Faculty Incentives in America Aim to Turn Israel’s Brain Drain Into Brain Gain
JNS.org – Bar-Ilan University in Ramat Gan, Israel, is embarking on its most ambitious faculty-recruitment program to date. It plans to recruit 150 new researchers in the next decade for academic positions in the fields of science, technology, engineering and mathematics, more commonly known as STEM. The university has highly cultivated these disciplines, including the related field of medicine, in response to the Jewish state’s economic, scientific, security and health needs.
A delegation of Bar-Ilan professors began the recruitment process this week in the United States, where they have been meeting with Israeli scientists, doctors and engineers who are potential candidates for positions in Israel. At a series of employment fairs, the professors are conducting one-on-one job interviews with them. Nearly 100 pre-selected candidates are expected to attend.
Members of the Bar-Ilan delegation include Professor Shulamit Michaeli, vice president for research and former dean of the Mina and Everard Goodman Faculty of Life Sciences; Professor Sharon Ruthstein of the chemistry department; Professor Alex Fish of the engineering faculty, who heads the nanotechnology track and the soon-to-be-established Impact Center for Nanoscale Circuit Design and Integrated Systems; and Professor Yonatan Aumann, chairman of the computer-science department.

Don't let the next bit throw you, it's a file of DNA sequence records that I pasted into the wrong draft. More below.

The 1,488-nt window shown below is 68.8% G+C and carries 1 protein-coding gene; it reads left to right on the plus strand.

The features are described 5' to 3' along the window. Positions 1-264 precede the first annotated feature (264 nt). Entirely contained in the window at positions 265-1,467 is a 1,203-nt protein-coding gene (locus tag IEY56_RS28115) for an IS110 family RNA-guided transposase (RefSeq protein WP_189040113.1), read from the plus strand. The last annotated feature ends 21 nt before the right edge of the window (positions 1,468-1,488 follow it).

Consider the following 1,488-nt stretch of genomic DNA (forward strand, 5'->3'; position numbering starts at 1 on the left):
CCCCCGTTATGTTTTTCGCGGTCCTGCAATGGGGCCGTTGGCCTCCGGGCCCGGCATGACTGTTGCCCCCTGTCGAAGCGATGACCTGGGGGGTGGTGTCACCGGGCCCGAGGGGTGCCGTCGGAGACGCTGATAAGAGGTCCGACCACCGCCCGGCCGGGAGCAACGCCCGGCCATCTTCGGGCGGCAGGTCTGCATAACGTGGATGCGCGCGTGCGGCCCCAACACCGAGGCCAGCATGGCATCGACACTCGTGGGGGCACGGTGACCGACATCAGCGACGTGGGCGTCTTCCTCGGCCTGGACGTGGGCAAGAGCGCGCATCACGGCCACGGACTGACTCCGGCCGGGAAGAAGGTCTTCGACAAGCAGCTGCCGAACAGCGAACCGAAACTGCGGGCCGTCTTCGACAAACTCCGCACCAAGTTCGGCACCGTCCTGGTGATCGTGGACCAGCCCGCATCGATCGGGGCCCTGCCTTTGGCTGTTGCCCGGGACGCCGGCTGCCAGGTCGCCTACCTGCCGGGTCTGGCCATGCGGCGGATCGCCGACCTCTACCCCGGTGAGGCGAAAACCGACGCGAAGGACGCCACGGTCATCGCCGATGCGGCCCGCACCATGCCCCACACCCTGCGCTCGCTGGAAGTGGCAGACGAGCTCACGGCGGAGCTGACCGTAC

The fairs are being organized in partnership with the non-profit organization ScienceAbroad, and in cooperation with the Absorption Department in the Ministry of Immigration and Absorption. They are taking place at ScienceAbroad centers in Washington, D.C.; New York; Boston; Los Angeles; San Diego; and Stanford and Berkeley in California.
In 2006, Bar-Ilan University launched a “Returning Scientists” program to recruit Israeli scientists from prestigious early career academic appointments abroad. These returning scientists joined the university’s Azrieli Faculty of Medicine; Mina and Everard Goodman Faculty of Life Sciences; Alexander Kofkin Faculty of Engineering; and the chemistry, computer science, physics and mathematics departments. They came from such elite institutions as Harvard University, Stanford University, Yale University, the Massachusetts Institute of Technology, the National Institutes of Health, ETH-Zurich and others.